When reading Earl Babbie’s chapter 2, titled “Social Structure is Real,” I found myself increasingly troubled by the concepts it has offered. The descriptions of injustices and racism, both structural and institutional, towards black people resonate well with what is going on in the US right now. The chapter says that large-scale injustices and crimes transcend individual responsibility, as they occur as a result of cultural beliefs that have been generated over the course of human history. Babbie suggests that the roots of modern unseen institutionalized racism lie in the history of the US and that individual actions that perpetuate the mounting issues, such as police brutality, poverty, and so forth, can be attributed to overarching culture rather than individual acts of racism perpetrated by individual entities.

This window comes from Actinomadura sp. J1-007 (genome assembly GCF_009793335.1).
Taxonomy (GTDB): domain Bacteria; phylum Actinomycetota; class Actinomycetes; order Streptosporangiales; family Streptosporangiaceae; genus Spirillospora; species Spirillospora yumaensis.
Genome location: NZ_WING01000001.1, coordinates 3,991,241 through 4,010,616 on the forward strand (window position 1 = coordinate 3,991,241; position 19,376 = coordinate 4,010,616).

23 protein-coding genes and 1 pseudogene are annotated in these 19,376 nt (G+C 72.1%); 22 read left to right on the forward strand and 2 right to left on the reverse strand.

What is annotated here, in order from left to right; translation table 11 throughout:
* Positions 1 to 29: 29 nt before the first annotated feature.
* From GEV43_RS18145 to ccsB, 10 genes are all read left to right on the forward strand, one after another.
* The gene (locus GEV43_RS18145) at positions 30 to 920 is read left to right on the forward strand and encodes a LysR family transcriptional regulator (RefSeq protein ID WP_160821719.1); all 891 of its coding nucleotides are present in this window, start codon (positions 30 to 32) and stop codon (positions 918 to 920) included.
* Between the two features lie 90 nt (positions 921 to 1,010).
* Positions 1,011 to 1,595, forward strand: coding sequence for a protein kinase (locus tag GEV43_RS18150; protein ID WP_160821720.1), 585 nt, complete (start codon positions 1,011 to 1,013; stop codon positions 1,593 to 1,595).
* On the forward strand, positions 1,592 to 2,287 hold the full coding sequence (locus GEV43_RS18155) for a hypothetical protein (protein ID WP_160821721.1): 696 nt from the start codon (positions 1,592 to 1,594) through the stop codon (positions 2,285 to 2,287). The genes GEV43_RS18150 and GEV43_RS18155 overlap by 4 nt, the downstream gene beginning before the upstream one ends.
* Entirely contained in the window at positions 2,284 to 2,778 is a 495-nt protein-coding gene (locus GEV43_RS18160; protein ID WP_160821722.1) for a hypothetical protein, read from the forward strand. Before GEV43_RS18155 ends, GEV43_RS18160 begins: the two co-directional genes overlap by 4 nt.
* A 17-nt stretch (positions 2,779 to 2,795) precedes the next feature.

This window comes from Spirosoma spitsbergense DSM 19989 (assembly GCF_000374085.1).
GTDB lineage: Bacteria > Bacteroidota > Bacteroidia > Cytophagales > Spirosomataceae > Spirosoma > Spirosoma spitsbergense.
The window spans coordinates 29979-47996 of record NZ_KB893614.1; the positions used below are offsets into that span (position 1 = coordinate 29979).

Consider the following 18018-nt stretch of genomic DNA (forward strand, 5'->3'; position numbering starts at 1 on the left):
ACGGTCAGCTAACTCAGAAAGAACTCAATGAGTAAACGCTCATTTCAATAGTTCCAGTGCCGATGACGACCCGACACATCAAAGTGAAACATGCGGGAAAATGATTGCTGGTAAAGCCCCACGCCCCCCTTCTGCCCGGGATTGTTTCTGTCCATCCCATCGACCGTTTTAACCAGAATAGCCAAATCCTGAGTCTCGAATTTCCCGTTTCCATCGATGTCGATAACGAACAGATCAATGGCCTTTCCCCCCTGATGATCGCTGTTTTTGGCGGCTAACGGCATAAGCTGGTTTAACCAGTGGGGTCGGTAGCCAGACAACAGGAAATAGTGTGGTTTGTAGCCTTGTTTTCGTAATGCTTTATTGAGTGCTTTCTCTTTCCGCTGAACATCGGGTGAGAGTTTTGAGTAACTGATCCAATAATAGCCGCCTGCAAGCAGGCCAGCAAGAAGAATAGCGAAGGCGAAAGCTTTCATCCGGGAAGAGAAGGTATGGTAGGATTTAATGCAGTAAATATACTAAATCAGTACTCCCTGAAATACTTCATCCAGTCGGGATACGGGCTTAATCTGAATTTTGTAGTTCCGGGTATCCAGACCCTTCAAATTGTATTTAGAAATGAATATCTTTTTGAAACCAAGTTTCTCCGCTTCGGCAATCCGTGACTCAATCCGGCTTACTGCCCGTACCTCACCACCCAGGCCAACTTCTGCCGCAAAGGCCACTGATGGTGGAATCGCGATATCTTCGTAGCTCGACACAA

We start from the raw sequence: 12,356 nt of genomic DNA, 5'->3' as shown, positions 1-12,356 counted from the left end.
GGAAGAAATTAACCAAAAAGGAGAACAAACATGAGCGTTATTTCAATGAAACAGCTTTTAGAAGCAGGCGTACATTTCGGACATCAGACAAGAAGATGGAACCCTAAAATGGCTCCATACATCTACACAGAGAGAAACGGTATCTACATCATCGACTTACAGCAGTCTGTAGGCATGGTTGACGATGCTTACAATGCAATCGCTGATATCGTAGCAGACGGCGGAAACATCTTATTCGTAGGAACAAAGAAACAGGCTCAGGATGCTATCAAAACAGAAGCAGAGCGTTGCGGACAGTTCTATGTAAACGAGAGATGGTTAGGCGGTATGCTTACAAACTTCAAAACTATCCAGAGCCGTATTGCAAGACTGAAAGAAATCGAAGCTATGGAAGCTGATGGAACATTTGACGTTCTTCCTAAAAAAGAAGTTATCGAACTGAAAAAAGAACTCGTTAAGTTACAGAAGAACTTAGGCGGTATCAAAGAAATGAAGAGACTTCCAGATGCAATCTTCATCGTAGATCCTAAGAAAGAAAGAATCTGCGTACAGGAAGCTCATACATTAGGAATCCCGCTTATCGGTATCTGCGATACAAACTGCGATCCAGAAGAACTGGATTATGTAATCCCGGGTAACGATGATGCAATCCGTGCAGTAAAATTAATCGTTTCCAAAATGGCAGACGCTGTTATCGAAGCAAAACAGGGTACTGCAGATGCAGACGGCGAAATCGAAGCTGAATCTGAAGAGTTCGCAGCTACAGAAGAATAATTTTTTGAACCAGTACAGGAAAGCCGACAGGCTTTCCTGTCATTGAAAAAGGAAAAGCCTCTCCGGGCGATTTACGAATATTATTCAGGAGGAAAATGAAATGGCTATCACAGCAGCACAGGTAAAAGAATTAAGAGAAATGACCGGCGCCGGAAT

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I found such a concept both understandable and confusing, as we live in a country where the vast majority of people would never describe themselves as racist and would struggle to name the last time they caused a person of a different skin color grief because of their race, religion, or gender. At the same time, crimes keep happening on a systemic basis. I think that the reason why the ideas of equality and progressiveness are so difficult to promote among the “privileged” parts of the US populace is that individual justice does not work with metaphysical concepts, and collective justice is potentially dangerous and can be misused. The fear of it, mixed with anger over what is perceived as a violation of individual justice, forms the backbone of modern pushback against any movement promoting social justice.